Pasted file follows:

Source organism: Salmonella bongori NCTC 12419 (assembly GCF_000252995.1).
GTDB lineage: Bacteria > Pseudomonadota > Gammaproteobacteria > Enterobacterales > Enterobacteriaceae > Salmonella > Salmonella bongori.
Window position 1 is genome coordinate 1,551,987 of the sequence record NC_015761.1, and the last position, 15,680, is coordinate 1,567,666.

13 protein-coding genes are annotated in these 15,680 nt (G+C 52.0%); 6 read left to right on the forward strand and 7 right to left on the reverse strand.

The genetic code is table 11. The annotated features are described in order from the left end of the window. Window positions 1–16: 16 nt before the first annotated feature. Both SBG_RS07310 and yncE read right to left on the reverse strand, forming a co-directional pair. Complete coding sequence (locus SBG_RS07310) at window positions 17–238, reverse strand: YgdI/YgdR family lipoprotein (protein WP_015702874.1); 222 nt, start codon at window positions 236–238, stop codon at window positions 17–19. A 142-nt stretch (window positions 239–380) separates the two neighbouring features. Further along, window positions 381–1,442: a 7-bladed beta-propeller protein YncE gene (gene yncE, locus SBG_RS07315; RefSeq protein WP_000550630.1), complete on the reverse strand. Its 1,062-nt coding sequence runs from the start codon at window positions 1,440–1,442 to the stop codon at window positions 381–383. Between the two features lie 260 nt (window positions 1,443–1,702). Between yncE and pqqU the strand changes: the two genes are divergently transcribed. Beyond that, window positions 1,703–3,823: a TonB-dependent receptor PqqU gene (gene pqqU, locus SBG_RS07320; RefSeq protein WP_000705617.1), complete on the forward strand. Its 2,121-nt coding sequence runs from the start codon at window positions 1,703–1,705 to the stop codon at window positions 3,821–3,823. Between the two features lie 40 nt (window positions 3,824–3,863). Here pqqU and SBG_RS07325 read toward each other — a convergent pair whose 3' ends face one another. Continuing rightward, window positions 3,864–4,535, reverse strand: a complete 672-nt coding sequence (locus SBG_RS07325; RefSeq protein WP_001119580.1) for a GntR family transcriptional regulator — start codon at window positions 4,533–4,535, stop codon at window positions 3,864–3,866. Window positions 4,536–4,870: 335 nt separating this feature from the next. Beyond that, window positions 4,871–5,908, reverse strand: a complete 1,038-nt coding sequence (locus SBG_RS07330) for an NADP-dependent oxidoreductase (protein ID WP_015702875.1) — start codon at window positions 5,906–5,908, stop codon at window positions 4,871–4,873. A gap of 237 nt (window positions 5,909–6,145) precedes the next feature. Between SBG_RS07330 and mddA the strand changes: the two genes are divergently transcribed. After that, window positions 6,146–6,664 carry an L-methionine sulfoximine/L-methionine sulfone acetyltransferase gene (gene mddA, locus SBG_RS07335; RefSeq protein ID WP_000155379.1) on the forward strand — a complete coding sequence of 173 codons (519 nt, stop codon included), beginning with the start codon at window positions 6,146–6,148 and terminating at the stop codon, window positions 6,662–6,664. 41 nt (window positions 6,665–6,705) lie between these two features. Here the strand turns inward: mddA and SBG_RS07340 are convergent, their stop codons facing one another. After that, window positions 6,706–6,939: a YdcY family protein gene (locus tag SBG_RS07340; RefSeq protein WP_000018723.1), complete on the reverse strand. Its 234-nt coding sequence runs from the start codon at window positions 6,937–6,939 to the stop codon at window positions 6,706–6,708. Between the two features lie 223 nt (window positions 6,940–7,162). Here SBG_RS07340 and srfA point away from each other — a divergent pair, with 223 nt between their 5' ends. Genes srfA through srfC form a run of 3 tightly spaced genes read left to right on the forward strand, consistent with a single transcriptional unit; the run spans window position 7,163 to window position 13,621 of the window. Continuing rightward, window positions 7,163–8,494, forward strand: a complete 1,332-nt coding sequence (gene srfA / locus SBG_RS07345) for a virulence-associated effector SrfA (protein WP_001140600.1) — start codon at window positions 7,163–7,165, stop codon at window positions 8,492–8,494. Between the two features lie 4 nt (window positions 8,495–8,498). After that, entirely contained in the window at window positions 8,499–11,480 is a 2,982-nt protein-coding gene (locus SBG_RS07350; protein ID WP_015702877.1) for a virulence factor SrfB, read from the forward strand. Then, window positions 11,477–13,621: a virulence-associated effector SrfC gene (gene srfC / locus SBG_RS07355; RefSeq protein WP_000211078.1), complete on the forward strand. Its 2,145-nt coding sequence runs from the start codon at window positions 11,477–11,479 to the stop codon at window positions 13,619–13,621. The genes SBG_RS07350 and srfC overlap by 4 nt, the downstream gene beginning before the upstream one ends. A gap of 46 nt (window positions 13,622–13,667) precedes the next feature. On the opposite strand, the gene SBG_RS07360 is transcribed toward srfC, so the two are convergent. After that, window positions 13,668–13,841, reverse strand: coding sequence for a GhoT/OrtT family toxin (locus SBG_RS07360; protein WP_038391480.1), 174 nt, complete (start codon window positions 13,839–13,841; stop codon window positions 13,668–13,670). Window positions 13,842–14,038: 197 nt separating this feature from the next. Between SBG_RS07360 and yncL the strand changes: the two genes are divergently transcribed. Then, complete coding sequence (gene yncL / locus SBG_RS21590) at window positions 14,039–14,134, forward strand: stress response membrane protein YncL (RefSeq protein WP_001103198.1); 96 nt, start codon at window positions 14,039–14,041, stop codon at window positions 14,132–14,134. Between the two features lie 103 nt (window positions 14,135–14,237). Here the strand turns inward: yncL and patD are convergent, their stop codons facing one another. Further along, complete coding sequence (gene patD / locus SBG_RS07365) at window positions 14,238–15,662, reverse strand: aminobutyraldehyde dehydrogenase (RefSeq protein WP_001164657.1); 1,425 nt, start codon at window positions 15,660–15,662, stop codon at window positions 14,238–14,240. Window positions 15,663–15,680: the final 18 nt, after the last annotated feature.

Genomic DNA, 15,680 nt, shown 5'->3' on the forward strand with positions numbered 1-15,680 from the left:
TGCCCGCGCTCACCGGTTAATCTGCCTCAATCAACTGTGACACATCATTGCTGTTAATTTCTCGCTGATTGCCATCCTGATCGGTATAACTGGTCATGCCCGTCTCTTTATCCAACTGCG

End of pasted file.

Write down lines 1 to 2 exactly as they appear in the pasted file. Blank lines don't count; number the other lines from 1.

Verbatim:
Source organism: Salmonella bongori NCTC 12419 (assembly GCF_000252995.1).
GTDB lineage: Bacteria > Pseudomonadota > Gammaproteobacteria > Enterobacterales > Enterobacteriaceae > Salmonella > Salmonella bongori.